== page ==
The potential differences between the level of a sharemarket index and futures prices are especially relevant to a fund like BBUS (U.S. Strong Bear Hedge Fund – Currency Hedged), as the U.S. share market operates in a different timezone to ASX trading hours, making it more likely that futures market movements outside U.S. share market trading hours may have an impact.
What returns can I expect?
It’s important to note that Bear funds target the stated negative correlation on a given day. It should not be expected that the return over a longer period will necessarily fall within the target range, or that a Bear fund will hit a certain price at a specific Index level.
One of the reasons for this is the rebalancing that occurs from time to time to maintain the fund’s short exposure within the target range. Portfolio exposure changes on a daily basis as the market moves. If the portfolio exposure moves outside the target range, the Fund will be rebalanced to bring it back within the target range. The ‘rebalancing’ effect is particularly marked during periods of high volatility.
For illustrative purposes, the chart below shows the performance of BEAR (Australian Equities Bear Hedge Fund) against the S&P/ASX 200 Index over the 12 months to 17 March 2020.
Source: created by BetaShares. Note past performance is not an indicator of future performance.
Bear funds are designed to provide returns that are negatively correlated with the Australian or U.S. sharemarket, and so may be used to help protect against, or profit from, sharemarket declines.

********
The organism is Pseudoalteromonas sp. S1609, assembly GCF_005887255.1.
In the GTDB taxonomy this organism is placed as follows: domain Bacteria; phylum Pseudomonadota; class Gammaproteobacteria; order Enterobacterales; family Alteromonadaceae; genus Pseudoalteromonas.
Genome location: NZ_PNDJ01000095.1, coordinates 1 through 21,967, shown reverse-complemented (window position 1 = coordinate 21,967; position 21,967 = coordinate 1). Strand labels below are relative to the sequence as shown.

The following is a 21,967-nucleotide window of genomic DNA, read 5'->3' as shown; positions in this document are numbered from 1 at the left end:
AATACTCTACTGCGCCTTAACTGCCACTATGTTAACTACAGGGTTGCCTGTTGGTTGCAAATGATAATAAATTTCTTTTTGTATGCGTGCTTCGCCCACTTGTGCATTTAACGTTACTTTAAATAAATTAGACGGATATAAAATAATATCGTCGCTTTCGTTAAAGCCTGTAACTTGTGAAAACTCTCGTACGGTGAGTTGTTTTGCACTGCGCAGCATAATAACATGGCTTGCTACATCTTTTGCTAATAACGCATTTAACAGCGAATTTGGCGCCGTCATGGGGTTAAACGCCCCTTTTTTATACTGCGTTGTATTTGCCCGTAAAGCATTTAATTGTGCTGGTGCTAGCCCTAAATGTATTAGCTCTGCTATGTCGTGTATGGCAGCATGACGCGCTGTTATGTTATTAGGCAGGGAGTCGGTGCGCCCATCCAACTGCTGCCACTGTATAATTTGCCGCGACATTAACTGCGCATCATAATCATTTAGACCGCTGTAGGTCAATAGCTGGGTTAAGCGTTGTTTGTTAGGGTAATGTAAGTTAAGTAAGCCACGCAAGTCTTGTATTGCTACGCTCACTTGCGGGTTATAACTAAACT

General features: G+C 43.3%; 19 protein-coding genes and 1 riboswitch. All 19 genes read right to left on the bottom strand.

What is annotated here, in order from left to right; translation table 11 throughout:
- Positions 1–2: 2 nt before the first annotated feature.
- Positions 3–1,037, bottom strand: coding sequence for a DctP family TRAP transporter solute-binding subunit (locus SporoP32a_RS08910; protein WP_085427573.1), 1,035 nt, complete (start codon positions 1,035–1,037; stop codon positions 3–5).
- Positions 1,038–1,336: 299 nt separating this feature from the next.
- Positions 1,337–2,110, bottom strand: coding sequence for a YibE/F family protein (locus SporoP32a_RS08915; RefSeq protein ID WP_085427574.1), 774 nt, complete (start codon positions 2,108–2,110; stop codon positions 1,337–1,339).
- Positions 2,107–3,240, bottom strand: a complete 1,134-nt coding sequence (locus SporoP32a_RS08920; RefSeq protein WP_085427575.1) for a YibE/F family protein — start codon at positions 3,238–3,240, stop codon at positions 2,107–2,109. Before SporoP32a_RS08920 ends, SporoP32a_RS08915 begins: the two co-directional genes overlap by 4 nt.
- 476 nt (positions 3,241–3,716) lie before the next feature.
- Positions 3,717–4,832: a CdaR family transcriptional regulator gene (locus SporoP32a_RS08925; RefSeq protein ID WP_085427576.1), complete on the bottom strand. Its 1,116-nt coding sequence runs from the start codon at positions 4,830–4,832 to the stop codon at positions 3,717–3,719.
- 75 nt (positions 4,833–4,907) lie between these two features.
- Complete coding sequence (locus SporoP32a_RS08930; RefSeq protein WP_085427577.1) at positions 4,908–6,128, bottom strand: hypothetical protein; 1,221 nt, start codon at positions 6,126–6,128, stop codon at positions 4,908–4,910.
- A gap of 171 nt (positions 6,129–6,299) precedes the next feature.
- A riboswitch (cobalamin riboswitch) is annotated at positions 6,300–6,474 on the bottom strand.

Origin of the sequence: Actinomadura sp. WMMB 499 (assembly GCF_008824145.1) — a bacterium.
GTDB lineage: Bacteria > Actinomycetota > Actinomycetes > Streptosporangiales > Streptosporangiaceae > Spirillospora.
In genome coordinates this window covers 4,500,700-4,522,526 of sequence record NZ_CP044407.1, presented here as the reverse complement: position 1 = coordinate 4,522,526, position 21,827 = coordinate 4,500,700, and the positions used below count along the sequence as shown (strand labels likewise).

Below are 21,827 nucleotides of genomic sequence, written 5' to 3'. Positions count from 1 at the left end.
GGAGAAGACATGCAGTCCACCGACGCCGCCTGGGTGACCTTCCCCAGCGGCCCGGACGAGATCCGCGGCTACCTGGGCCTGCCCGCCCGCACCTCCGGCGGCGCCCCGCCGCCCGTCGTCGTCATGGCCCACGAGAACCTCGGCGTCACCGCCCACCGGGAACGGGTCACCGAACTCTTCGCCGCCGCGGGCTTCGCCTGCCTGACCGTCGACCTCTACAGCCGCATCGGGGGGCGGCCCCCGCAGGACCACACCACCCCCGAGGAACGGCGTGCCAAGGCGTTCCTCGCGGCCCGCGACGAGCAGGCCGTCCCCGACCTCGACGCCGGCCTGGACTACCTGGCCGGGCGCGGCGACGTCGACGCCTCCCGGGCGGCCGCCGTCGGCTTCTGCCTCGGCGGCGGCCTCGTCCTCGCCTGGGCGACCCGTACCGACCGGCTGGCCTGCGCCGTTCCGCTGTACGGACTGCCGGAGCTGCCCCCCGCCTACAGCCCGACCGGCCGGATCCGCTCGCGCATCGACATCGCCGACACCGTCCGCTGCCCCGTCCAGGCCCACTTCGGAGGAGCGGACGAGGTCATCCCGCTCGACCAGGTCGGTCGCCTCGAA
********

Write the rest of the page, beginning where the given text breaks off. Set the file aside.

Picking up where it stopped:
It is important for investors in a Bear fund to fully understand how it operates, including how it is priced, and that it targets a return over a one-day period only. If you are considering investing in a Bear fund, be sure to review the fund’s PDS and consider the risks associated with the fund.
About Richard Montgomery
Richard Montgomery is responsible for BetaShares communications strategy and implementing strategic marketing communications for adviser and investor audiences. Previously, Richard worked as a communications consultant to, among others, the Australian Securities Exchange, the Stockbrokers and Financial Advisers Association, and Kaplan Professional.
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The Bear funds’ strategy of seeking returns that are negatively correlated to market returns is the opposite of most managed funds. Also, gearing magnifies gains and losses and may not be a suitable strategy for all investors. Investors in geared strategies should be willing to accept higher levels of investment volatility and potentially large moves (both up and down) in the value of their investment. Investors should seek professional financial advice before investing, and monitor their investment actively. An investment in any of the Bear funds should only be considered as a component of an investor’s overall portfolio.
BetaShares Capital Limited (ABN 78 139 566 868 AFSL 341181) (BetaShares) is the issuer of the BetaShares Bear funds.